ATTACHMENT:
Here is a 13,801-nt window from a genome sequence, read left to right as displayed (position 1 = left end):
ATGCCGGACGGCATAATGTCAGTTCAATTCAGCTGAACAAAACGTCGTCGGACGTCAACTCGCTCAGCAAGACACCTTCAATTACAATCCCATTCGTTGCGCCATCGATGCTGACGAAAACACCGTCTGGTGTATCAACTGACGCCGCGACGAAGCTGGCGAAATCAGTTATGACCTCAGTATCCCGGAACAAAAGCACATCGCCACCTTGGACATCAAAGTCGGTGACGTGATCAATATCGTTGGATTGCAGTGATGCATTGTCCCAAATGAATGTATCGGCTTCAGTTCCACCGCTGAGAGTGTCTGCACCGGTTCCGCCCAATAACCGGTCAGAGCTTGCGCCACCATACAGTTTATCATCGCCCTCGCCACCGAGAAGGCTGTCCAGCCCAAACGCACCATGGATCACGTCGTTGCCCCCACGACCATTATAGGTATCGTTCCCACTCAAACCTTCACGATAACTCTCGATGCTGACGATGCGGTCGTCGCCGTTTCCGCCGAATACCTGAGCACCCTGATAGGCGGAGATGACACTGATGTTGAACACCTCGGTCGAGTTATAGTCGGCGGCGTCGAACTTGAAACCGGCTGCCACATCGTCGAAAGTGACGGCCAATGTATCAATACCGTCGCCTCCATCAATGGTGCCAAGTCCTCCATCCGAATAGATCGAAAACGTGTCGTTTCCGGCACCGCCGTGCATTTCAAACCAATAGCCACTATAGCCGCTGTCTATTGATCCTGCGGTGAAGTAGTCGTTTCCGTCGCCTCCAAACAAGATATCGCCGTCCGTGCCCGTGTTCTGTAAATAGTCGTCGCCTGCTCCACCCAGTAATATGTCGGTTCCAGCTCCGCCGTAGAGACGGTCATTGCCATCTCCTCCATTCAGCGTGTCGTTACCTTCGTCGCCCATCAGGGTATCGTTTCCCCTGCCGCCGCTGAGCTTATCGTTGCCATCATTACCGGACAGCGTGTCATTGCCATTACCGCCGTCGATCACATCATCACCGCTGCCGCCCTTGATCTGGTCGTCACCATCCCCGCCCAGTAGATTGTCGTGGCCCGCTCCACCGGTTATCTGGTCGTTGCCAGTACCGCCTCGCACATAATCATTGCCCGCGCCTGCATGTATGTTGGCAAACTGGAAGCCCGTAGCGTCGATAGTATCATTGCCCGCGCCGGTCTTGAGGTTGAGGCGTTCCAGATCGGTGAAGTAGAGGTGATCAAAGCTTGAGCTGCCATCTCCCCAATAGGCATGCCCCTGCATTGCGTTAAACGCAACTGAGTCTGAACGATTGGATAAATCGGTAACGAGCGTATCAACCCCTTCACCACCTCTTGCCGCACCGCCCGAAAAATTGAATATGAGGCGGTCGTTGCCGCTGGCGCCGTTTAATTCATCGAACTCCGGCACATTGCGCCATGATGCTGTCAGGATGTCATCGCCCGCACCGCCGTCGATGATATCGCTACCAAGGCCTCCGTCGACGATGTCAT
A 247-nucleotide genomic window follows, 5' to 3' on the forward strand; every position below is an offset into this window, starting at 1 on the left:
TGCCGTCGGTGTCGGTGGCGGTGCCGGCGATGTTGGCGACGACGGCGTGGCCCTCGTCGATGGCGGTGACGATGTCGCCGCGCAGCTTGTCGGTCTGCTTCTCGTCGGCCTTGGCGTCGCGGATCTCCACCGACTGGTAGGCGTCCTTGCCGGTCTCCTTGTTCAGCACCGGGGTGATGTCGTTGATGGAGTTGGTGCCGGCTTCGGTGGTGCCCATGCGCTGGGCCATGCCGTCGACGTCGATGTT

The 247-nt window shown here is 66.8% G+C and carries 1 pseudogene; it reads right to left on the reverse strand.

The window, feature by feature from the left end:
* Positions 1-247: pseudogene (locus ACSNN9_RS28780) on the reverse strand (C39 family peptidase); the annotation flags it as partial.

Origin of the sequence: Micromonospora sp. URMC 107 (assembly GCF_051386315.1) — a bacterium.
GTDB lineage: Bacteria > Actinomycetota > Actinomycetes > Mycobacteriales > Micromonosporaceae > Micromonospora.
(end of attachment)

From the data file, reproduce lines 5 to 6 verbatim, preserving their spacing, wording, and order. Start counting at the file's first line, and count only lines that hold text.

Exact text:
The 247-nt window shown here is 66.8% G+C and carries 1 pseudogene; it reads right to left on the reverse strand.

The window, feature by feature from the left end: